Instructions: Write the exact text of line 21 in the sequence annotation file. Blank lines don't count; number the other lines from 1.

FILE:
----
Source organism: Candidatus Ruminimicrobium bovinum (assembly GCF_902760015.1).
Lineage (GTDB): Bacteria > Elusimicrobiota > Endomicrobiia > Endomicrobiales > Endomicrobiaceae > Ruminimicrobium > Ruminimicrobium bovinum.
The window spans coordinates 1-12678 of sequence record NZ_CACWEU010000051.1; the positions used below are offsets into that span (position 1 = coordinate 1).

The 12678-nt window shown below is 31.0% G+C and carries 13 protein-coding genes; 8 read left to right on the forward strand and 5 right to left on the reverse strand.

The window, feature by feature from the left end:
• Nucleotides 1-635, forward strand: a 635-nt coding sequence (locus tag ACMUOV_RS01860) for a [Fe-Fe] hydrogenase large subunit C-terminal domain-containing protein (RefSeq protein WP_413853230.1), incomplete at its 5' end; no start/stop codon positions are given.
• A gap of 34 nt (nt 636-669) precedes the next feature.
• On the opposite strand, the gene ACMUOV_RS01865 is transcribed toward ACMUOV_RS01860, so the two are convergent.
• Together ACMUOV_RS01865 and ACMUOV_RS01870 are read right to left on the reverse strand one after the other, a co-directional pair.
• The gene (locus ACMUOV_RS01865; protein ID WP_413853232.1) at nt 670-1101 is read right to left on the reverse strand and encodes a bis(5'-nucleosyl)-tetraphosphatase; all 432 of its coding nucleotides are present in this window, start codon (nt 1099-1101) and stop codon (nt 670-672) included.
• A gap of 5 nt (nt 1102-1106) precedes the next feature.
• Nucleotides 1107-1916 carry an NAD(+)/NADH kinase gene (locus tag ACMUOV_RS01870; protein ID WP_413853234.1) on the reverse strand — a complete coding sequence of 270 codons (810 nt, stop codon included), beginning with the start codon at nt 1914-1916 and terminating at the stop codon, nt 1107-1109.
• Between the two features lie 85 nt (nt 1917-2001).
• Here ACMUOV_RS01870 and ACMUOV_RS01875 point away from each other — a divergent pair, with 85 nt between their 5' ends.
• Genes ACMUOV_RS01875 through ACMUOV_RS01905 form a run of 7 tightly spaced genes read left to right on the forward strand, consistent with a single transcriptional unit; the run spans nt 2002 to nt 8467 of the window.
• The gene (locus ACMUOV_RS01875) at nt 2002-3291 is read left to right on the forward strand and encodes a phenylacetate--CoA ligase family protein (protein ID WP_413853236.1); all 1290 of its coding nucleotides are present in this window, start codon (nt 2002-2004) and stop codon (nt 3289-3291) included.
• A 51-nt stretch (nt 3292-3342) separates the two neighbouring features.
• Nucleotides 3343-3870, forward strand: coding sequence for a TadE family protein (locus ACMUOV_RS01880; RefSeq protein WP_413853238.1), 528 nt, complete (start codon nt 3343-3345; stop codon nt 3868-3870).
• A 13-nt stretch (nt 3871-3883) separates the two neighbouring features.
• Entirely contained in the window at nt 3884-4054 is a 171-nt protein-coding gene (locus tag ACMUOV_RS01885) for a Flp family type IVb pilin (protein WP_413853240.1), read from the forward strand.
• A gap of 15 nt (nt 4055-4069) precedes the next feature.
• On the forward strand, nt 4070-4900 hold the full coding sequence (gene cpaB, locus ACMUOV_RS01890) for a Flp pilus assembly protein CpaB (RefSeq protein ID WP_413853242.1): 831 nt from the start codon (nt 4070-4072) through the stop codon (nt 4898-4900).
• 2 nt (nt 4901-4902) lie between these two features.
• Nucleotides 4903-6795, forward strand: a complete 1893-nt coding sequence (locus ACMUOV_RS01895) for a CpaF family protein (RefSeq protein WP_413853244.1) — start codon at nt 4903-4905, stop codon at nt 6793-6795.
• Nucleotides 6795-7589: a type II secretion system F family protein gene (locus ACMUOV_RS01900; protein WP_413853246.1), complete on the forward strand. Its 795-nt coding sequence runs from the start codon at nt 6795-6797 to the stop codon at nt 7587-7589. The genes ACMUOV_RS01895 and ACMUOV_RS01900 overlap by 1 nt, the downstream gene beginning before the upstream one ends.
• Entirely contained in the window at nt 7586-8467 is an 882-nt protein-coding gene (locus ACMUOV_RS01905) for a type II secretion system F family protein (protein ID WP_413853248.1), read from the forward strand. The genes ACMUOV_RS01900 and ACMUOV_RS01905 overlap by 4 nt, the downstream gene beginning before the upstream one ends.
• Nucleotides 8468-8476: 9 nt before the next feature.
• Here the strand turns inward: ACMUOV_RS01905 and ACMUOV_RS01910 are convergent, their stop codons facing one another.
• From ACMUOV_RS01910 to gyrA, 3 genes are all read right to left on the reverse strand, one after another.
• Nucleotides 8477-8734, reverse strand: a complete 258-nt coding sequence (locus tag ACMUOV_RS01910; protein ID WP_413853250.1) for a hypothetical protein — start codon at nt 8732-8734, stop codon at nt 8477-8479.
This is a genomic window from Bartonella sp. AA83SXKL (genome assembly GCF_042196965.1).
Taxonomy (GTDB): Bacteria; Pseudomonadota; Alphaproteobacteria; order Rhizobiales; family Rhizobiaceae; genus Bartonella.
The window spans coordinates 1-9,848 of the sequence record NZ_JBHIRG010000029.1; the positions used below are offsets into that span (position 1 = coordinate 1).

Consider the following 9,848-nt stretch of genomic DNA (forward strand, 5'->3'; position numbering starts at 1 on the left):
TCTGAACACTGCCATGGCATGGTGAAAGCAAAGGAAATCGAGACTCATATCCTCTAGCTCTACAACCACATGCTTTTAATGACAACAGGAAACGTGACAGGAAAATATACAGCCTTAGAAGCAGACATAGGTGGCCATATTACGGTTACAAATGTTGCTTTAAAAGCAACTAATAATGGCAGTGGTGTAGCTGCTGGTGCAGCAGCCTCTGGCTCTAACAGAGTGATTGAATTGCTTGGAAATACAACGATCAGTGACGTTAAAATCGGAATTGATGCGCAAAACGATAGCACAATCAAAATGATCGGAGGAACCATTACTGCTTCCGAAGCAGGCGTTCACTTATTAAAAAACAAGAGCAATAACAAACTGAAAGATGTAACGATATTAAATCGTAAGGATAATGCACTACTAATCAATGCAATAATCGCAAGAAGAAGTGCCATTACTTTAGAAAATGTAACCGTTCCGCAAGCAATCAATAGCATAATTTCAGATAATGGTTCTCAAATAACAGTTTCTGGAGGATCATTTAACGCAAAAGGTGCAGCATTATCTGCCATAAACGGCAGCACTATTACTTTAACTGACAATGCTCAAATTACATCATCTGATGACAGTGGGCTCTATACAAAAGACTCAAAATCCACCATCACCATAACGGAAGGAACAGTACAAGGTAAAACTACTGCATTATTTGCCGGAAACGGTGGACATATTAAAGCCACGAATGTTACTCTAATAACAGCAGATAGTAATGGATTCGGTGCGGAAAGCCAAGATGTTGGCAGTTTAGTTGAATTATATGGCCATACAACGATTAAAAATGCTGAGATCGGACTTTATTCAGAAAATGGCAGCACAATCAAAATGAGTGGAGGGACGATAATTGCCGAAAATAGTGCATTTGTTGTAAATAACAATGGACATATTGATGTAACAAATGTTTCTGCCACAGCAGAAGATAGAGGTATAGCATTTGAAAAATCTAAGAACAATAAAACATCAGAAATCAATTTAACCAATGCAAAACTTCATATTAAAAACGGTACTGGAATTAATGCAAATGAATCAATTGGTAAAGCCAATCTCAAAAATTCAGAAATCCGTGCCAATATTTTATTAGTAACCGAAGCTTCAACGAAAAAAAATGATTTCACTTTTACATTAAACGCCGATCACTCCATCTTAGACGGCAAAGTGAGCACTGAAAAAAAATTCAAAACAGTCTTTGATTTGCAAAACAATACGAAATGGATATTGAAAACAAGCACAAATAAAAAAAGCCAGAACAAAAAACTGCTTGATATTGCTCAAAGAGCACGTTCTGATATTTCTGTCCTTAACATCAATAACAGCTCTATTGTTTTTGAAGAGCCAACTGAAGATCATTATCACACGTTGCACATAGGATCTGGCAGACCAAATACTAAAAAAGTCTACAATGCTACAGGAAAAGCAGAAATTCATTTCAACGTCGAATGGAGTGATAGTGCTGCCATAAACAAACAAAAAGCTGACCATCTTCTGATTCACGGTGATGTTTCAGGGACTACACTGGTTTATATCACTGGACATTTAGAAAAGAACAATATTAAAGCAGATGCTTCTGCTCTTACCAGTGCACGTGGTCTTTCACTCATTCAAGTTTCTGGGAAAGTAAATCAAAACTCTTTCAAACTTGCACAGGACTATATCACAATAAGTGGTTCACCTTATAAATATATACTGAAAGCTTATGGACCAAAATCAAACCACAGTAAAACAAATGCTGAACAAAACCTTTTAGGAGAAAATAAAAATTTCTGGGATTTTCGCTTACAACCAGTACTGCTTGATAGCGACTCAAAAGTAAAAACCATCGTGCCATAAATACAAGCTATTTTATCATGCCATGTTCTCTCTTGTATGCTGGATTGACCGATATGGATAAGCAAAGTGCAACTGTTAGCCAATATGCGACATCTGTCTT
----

• A gap of 15 nt (nt 4055-4069) precedes the next feature.